Players want cashless environments more than ever

Cashless environment
Share this article

As attitudes change towards cash – particularly in a coronavirus atmosphere, the end of cashless prohibition in the amusements industry would put the consumer first, according to a leading payments provider. But will the regulatory authorities step up?

 

Cashless environments will be a main component in helping players in retail make payments when businesses return to normal after the Covid-19 crisis, according to Samuel Barrett, director of gaming at Trustly.

Barrett, who delivered his conclusions on day-four of last week’s SBC Digital Summit, believes the perception of cash has changed very quickly since the global pandemic began, sharing a range of evidence from across the globe.

Samuel Barrett
Samuel Barrett, Director of Gaming, Trustly

“When the World Health Organization released a statement on 9 March, which recommended that people turn to cashless transactions to fight the spread of Covid-19, a number of governments and retailers across the world took action,” he said. “In China, thousands of banknotes were destroyed or disinfected to eliminate the spread of the virus. South Korea followed suit, and in the US, the Federal Reserve has started storing banknotes that have come in from Asia before recirculating them back into the economy.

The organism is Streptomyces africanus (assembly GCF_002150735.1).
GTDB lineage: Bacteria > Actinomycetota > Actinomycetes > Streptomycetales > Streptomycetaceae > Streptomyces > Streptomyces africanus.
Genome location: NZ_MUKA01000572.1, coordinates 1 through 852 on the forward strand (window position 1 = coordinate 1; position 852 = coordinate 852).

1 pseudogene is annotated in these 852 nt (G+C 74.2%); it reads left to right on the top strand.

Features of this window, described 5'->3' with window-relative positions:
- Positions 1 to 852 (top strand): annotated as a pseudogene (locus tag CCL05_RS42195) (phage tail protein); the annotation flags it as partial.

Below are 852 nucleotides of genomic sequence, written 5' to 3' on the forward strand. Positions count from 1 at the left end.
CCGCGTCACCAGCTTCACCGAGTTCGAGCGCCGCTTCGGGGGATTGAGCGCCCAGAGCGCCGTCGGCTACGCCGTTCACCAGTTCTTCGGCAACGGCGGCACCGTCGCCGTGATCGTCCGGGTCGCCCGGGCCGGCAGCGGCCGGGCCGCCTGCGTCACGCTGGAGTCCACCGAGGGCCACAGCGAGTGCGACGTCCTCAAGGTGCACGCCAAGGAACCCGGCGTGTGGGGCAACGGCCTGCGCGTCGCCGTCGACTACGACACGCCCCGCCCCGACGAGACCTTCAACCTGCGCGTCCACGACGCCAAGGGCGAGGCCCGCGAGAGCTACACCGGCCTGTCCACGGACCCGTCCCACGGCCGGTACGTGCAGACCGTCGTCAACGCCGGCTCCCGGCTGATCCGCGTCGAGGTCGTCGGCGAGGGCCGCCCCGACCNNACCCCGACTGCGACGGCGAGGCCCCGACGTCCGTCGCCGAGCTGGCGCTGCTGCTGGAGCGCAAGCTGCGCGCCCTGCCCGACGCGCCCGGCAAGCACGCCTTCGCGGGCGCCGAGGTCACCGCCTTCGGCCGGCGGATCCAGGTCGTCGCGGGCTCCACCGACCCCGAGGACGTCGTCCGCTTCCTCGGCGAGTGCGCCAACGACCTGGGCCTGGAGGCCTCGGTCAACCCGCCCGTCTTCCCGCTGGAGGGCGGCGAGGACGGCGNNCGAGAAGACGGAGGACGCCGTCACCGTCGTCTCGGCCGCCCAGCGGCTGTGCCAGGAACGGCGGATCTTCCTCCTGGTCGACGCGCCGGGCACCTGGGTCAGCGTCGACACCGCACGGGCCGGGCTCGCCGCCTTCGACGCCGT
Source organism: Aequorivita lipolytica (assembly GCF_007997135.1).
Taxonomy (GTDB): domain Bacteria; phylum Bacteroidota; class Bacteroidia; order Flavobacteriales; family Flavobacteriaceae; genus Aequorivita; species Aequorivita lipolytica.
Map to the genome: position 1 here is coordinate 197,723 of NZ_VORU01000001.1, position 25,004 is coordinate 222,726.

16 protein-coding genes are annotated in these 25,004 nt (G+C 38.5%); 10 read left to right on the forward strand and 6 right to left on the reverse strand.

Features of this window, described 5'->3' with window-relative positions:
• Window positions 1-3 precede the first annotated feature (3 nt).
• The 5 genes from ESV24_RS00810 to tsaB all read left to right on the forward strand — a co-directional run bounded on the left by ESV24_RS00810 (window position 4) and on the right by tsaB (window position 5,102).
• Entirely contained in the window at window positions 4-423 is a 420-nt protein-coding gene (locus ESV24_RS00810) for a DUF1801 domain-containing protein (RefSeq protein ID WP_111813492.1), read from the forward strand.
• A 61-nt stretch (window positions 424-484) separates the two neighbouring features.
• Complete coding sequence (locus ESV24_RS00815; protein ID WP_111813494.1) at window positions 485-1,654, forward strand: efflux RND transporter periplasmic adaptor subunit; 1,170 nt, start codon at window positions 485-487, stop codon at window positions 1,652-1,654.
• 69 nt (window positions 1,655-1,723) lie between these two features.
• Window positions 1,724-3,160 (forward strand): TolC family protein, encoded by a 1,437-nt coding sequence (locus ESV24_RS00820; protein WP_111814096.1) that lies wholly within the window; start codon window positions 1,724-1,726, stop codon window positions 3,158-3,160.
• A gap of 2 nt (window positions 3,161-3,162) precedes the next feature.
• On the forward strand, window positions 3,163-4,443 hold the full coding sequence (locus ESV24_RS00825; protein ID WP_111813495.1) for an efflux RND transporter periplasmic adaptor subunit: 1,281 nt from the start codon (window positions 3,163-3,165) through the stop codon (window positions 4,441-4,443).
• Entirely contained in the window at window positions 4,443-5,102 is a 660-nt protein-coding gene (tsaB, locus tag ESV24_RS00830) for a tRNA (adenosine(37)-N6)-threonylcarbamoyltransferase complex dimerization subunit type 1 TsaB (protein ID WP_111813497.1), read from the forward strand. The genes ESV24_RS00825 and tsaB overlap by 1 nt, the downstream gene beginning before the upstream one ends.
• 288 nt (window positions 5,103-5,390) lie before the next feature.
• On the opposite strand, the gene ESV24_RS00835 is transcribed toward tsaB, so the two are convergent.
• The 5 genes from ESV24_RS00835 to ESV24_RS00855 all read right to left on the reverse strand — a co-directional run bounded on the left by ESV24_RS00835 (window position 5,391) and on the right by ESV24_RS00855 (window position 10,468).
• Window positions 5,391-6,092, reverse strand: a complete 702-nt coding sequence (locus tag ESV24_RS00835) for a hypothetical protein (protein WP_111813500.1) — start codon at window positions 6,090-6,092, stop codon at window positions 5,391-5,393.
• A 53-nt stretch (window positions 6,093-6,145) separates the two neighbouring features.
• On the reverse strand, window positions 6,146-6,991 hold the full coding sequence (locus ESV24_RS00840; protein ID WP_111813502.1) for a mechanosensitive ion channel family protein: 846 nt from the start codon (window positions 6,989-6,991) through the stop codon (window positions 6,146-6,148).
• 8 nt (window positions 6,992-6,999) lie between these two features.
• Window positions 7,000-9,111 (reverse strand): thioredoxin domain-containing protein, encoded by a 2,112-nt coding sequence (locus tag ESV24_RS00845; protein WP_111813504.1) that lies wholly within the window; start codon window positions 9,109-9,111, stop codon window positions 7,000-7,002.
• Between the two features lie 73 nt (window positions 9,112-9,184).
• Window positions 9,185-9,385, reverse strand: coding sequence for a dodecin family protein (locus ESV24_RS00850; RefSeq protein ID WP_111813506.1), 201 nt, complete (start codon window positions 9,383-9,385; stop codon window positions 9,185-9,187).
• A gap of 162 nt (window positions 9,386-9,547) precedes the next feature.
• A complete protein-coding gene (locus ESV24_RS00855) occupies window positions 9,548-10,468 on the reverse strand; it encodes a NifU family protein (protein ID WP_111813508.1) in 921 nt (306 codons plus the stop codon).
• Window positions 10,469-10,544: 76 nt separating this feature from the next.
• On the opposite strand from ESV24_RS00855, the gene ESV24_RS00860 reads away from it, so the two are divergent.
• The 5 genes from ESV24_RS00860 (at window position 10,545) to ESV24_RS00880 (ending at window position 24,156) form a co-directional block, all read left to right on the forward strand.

“Canadians, however, have taken a different approach. Rumours persist that some people have been shoving banknotes into washing machines to rid them of the virus – thereby taking advantage of the fact their ‘paper’ money is made of plastic. This takes money laundering to a whole new level.”

Barrett added that “moving towards cashless environments will be a main component in helping players make payments when businesses return to normal after the crisis”. Indeed, after the Gambling Commission, egged on by the anti-gambling lobby, has hounded the industry for years with flimsy theories regarding problem gambling, it may be the prohibition of cashless and contactless that puts players’ safety most at risk. With all their concern regarding Covid-19 and gambling habits, the Gambling Commission and the DCMS are still yet to recommend a review of legislation that bans frictionless cashless payments from amusement venues. A review that could potentially save lives if Covid-19 exists beyond the national lockdown.

In the meantime, the contactless solutions of the industry – which do include a lot of additional benefits – will have to suffice, despite uptake naturally taking longer than it would without the need for third party software.


Share this article